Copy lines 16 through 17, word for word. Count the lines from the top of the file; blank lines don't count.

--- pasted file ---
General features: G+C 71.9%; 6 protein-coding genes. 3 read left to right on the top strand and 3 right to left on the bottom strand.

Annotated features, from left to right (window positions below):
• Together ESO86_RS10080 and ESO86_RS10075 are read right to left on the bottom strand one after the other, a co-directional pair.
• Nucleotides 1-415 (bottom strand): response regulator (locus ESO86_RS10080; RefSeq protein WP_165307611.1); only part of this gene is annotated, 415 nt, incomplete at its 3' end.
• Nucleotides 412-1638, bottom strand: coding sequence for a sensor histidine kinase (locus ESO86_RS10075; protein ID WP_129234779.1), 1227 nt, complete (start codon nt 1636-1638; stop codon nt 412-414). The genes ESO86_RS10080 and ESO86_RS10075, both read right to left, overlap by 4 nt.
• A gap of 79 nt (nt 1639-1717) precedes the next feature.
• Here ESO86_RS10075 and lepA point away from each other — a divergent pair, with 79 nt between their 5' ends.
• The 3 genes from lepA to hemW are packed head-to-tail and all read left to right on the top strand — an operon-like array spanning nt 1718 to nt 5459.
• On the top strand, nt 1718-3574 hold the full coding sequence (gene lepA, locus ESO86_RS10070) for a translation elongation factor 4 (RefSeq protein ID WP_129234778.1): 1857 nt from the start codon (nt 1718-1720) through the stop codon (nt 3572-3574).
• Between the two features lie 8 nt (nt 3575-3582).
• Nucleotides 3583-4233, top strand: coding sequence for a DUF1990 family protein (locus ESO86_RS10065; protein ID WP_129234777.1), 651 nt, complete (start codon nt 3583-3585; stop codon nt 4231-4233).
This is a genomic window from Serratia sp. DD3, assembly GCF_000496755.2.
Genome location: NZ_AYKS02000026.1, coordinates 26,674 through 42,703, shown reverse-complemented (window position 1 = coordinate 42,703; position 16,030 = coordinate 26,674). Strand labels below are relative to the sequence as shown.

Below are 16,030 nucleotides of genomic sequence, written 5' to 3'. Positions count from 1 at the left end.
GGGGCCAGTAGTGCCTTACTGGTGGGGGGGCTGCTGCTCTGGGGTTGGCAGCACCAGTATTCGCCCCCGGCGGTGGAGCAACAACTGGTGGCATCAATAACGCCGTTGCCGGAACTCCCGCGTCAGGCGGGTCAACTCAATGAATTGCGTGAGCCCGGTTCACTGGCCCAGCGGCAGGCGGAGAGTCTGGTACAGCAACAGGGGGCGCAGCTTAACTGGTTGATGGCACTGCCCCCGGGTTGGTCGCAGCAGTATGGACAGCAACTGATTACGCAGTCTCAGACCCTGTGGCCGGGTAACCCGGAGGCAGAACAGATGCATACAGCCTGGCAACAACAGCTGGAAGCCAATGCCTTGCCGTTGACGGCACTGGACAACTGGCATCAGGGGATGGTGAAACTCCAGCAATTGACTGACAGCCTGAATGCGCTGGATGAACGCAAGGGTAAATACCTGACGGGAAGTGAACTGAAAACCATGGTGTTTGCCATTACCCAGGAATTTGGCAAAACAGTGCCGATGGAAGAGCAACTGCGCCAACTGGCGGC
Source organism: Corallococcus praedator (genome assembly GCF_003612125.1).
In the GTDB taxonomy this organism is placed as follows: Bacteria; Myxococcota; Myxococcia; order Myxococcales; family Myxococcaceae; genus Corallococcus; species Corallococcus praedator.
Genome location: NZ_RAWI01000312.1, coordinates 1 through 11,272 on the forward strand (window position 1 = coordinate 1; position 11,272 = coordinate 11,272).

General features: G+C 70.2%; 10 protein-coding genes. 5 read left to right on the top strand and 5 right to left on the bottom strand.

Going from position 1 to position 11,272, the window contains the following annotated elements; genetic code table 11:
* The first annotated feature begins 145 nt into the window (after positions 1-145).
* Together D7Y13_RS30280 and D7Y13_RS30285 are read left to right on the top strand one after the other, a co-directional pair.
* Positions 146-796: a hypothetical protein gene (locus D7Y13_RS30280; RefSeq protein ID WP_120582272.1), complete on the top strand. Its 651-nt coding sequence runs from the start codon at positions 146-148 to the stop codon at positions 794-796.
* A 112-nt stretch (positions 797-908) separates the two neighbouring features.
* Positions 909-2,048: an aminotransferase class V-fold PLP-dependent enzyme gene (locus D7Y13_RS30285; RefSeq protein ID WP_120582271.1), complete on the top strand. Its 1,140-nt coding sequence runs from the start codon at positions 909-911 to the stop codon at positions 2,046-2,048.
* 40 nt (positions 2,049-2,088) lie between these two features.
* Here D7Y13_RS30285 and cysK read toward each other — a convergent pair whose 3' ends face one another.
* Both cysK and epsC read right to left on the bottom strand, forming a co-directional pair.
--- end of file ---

Source organism: Corallococcus praedator (genome assembly GCF_003612125.1).
In the GTDB taxonomy this organism is placed as follows: Bacteria; Myxococcota; Myxococcia; order Myxococcales; family Myxococcaceae; genus Corallococcus; species Corallococcus praedator.